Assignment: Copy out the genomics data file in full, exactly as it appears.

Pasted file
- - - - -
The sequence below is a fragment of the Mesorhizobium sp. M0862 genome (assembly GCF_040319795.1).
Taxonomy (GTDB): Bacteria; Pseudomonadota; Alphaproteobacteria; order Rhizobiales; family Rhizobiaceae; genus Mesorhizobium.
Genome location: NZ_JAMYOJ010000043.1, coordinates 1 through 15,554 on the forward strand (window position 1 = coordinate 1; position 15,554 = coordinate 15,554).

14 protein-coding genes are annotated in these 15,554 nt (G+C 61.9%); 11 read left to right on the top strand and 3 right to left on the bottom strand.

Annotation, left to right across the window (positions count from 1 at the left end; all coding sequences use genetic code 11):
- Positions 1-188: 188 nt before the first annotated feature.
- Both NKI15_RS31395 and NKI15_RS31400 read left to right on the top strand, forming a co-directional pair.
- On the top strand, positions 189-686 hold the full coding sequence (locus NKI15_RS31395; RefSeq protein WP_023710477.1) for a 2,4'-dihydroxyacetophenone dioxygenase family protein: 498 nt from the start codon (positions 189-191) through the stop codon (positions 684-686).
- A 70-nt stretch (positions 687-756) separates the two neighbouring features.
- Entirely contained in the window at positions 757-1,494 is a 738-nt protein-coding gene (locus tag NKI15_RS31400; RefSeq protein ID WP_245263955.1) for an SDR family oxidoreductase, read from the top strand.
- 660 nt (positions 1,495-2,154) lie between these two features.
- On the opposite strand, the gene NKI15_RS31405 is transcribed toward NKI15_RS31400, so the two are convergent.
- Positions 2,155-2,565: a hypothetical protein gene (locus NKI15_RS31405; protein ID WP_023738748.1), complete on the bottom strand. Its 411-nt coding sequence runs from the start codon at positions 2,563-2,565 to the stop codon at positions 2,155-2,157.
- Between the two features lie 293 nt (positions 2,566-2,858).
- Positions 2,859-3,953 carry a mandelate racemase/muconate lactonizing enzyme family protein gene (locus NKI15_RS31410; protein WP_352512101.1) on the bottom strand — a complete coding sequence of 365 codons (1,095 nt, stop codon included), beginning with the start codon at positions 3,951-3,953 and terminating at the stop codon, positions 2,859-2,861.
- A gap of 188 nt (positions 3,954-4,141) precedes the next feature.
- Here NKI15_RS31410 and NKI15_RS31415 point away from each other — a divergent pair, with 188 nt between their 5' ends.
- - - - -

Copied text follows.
The sequence below is a fragment of the Mesorhizobium sp. M0862 genome (assembly GCF_040319795.1).
Taxonomy (GTDB): Bacteria; Pseudomonadota; Alphaproteobacteria; order Rhizobiales; family Rhizobiaceae; genus Mesorhizobium.
Genome location: NZ_JAMYOJ010000043.1, coordinates 1 through 15,554 on the forward strand (window position 1 = coordinate 1; position 15,554 = coordinate 15,554).

14 protein-coding genes are annotated in these 15,554 nt (G+C 61.9%); 11 read left to right on the top strand and 3 right to left on the bottom strand.

Annotation, left to right across the window (positions count from 1 at the left end; all coding sequences use genetic code 11):
- Positions 1-188: 188 nt before the first annotated feature.
- Both NKI15_RS31395 and NKI15_RS31400 read left to right on the top strand, forming a co-directional pair.
- On the top strand, positions 189-686 hold the full coding sequence (locus NKI15_RS31395; RefSeq protein WP_023710477.1) for a 2,4'-dihydroxyacetophenone dioxygenase family protein: 498 nt from the start codon (positions 189-191) through the stop codon (positions 684-686).
- A 70-nt stretch (positions 687-756) separates the two neighbouring features.
- Entirely contained in the window at positions 757-1,494 is a 738-nt protein-coding gene (locus tag NKI15_RS31400; RefSeq protein ID WP_245263955.1) for an SDR family oxidoreductase, read from the top strand.
- 660 nt (positions 1,495-2,154) lie between these two features.
- On the opposite strand, the gene NKI15_RS31405 is transcribed toward NKI15_RS31400, so the two are convergent.
- Positions 2,155-2,565: a hypothetical protein gene (locus NKI15_RS31405; protein ID WP_023738748.1), complete on the bottom strand. Its 411-nt coding sequence runs from the start codon at positions 2,563-2,565 to the stop codon at positions 2,155-2,157.
- Between the two features lie 293 nt (positions 2,566-2,858).
- Positions 2,859-3,953 carry a mandelate racemase/muconate lactonizing enzyme family protein gene (locus NKI15_RS31410; protein WP_352512101.1) on the bottom strand — a complete coding sequence of 365 codons (1,095 nt, stop codon included), beginning with the start codon at positions 3,951-3,953 and terminating at the stop codon, positions 2,859-2,861.
- A gap of 188 nt (positions 3,954-4,141) precedes the next feature.
- Here NKI15_RS31410 and NKI15_RS31415 point away from each other — a divergent pair, with 188 nt between their 5' ends.